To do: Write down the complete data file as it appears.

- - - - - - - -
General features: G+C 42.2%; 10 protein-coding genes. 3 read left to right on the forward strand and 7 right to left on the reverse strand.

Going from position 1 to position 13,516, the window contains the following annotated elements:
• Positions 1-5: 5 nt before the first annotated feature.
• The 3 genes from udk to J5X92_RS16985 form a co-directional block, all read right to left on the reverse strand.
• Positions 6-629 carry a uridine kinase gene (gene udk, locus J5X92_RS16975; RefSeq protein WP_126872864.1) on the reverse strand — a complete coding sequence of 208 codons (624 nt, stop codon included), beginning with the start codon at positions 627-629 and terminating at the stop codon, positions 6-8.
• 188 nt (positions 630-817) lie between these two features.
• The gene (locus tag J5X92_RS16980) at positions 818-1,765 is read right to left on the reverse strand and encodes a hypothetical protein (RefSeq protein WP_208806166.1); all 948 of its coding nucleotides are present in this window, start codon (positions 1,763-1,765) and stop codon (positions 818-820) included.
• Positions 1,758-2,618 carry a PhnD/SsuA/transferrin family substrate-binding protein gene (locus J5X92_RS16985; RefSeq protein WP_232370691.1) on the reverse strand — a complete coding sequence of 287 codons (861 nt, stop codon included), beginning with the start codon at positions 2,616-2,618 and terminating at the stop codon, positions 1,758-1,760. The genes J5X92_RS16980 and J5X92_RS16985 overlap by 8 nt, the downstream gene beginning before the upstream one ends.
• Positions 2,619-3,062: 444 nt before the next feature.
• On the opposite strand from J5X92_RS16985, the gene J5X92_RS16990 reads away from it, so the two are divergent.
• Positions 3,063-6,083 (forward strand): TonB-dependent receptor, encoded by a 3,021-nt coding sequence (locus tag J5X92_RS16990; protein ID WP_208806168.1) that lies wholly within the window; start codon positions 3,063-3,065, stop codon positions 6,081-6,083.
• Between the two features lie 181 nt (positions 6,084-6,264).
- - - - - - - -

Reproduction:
General features: G+C 42.2%; 10 protein-coding genes. 3 read left to right on the forward strand and 7 right to left on the reverse strand.

Going from position 1 to position 13,516, the window contains the following annotated elements:
• Positions 1-5: 5 nt before the first annotated feature.
• The 3 genes from udk to J5X92_RS16985 form a co-directional block, all read right to left on the reverse strand.
• Positions 6-629 carry a uridine kinase gene (gene udk, locus J5X92_RS16975; RefSeq protein WP_126872864.1) on the reverse strand — a complete coding sequence of 208 codons (624 nt, stop codon included), beginning with the start codon at positions 627-629 and terminating at the stop codon, positions 6-8.
• 188 nt (positions 630-817) lie between these two features.
• The gene (locus tag J5X92_RS16980) at positions 818-1,765 is read right to left on the reverse strand and encodes a hypothetical protein (RefSeq protein WP_208806166.1); all 948 of its coding nucleotides are present in this window, start codon (positions 1,763-1,765) and stop codon (positions 818-820) included.
• Positions 1,758-2,618 carry a PhnD/SsuA/transferrin family substrate-binding protein gene (locus J5X92_RS16985; RefSeq protein WP_232370691.1) on the reverse strand — a complete coding sequence of 287 codons (861 nt, stop codon included), beginning with the start codon at positions 2,616-2,618 and terminating at the stop codon, positions 1,758-1,760. The genes J5X92_RS16980 and J5X92_RS16985 overlap by 8 nt, the downstream gene beginning before the upstream one ends.
• Positions 2,619-3,062: 444 nt before the next feature.
• On the opposite strand from J5X92_RS16985, the gene J5X92_RS16990 reads away from it, so the two are divergent.
• Positions 3,063-6,083 (forward strand): TonB-dependent receptor, encoded by a 3,021-nt coding sequence (locus tag J5X92_RS16990; protein ID WP_208806168.1) that lies wholly within the window; start codon positions 3,063-3,065, stop codon positions 6,081-6,083.
• Between the two features lie 181 nt (positions 6,084-6,264).